As for the date, ‘nineteenth-century’ is honestly just a guess based on my remembered sense that whoever the passage was discussing had been dead for awhile. Again, I should have been much clearer on just how half-remembered this story is.

I apologize if I used the quote box improperly; I just wasn’t sure how to set off an anecdote from the text. I considered using italics, but that seemed even worse.

As for creationists not typically using clockmaker metaphors, that is exactly why I think I can’t get anywhere near this guy the many times I’ve tried to google for him. I’m not sure he actually used the adjetive ‘master’, but the phrase ‘appointed hour’ stands our fairly strong in my head. Regardless, I can’t find him. The obscure story may simply not be anywhere in Google’s database.

Thanks for the three names, though. That’s a better starting point than I have been able to come up with. I’ll go find some stuff by them an look for references.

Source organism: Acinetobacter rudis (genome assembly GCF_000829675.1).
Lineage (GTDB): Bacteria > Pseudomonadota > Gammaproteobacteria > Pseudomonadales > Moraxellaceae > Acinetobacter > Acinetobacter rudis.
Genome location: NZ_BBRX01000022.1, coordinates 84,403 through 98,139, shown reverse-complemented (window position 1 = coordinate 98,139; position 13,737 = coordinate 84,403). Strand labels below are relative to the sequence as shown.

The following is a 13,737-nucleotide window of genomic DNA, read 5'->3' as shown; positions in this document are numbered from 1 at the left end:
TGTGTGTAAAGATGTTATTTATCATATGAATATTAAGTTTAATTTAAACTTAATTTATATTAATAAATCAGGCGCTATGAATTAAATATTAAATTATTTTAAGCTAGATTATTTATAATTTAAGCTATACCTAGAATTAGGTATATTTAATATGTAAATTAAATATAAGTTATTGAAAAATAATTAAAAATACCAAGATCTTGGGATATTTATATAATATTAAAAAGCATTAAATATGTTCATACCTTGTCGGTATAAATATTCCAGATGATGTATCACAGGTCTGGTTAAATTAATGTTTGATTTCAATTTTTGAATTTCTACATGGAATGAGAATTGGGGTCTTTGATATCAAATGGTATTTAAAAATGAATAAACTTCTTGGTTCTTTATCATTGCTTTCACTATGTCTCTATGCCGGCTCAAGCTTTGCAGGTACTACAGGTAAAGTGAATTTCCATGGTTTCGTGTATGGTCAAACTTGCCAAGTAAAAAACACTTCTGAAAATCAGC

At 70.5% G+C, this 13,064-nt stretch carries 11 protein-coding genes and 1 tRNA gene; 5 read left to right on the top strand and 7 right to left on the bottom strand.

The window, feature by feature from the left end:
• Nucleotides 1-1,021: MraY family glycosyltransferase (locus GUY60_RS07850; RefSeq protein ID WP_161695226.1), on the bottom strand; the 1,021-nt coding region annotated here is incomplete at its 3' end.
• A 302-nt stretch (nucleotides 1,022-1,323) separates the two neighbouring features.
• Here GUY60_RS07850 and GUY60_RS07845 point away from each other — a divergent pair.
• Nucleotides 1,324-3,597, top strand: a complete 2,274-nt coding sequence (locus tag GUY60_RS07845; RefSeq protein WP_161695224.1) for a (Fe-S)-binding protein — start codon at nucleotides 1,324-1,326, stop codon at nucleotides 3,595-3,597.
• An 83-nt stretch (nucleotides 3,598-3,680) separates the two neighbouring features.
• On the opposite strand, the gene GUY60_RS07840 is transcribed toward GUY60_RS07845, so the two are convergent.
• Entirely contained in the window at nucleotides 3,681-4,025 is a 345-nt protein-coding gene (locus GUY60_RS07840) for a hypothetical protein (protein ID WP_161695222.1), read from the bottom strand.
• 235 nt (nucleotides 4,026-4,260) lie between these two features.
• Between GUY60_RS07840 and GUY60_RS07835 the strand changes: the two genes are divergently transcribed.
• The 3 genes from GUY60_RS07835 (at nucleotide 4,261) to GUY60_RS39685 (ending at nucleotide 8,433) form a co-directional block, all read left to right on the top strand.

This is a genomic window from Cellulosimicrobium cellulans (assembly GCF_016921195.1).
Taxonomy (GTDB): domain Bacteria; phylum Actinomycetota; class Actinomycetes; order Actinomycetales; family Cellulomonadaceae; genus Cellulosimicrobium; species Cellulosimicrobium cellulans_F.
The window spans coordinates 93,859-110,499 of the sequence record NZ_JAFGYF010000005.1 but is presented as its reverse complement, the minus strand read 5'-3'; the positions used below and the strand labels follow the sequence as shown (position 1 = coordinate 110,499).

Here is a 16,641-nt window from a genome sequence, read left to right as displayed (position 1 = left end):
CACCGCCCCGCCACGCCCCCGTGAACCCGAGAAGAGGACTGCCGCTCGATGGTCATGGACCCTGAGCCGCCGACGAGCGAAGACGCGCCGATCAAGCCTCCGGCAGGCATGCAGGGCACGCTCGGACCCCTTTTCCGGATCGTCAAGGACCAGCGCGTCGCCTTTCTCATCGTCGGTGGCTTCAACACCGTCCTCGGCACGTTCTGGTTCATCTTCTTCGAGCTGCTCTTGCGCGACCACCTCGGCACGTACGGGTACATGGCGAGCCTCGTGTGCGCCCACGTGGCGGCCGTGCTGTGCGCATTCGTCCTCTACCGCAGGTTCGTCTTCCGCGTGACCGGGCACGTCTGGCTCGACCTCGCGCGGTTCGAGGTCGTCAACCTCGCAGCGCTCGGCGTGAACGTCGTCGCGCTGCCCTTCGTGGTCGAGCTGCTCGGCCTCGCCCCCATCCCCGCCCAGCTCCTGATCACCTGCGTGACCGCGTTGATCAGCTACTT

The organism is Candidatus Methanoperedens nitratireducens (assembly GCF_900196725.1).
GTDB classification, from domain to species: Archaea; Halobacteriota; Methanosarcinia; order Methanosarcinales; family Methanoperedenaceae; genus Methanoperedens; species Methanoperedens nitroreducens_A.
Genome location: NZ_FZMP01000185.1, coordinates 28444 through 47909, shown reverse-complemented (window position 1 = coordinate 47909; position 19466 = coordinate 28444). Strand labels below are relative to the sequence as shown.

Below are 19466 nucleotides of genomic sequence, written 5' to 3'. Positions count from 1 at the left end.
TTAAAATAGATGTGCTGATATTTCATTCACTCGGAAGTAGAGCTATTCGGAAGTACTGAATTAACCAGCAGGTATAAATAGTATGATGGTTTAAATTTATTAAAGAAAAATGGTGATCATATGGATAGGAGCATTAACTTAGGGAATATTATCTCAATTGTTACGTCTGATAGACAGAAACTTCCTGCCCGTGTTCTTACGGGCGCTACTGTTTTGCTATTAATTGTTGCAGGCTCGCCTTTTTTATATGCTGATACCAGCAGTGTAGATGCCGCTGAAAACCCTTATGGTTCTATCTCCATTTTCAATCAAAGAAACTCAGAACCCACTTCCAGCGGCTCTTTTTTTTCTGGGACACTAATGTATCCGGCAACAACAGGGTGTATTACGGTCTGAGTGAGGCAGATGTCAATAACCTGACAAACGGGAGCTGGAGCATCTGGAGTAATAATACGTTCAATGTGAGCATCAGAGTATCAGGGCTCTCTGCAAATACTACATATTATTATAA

The goofball theory you’re referring to is called the “canopy theory” by creationists. I’ll do some searching and see if I can find out who originated it.

Ok, so the Canpy Theory was originated by someone called Issac Vail.

A search on “Isaac vail clockmaker” turns up nothing useful, though.

OKay, I am remembering a Stephen Jay Gould essay. He was examining (I believe) pre-Hutton geology, possibly in the same collection as his great essay on Steno. It definitely had to do with the recognition of deep time.

One Natural Philosopher had a complicated scenario with the ashes of Eden floating atop the world ocean, until the ocean broke through in Noah’s Flood. Sounds similar to at least part of what you remember.

Let me see if I can dig the right volume out of the library…

I’ve just had an email from Bonzer, telling me that he’s found where the quote’s from. His computer’s on the fritz at the moment, so he can’t access the boards from home.

The quote is from Thomas Burnet in The Sacred Theory of the Earth back in 1680:

He wasn’t suggesting anything directly related to subsequent “canopy theories”, since he was envisaging the waters emerging from beneath the earth, much as DrFidelius recalled.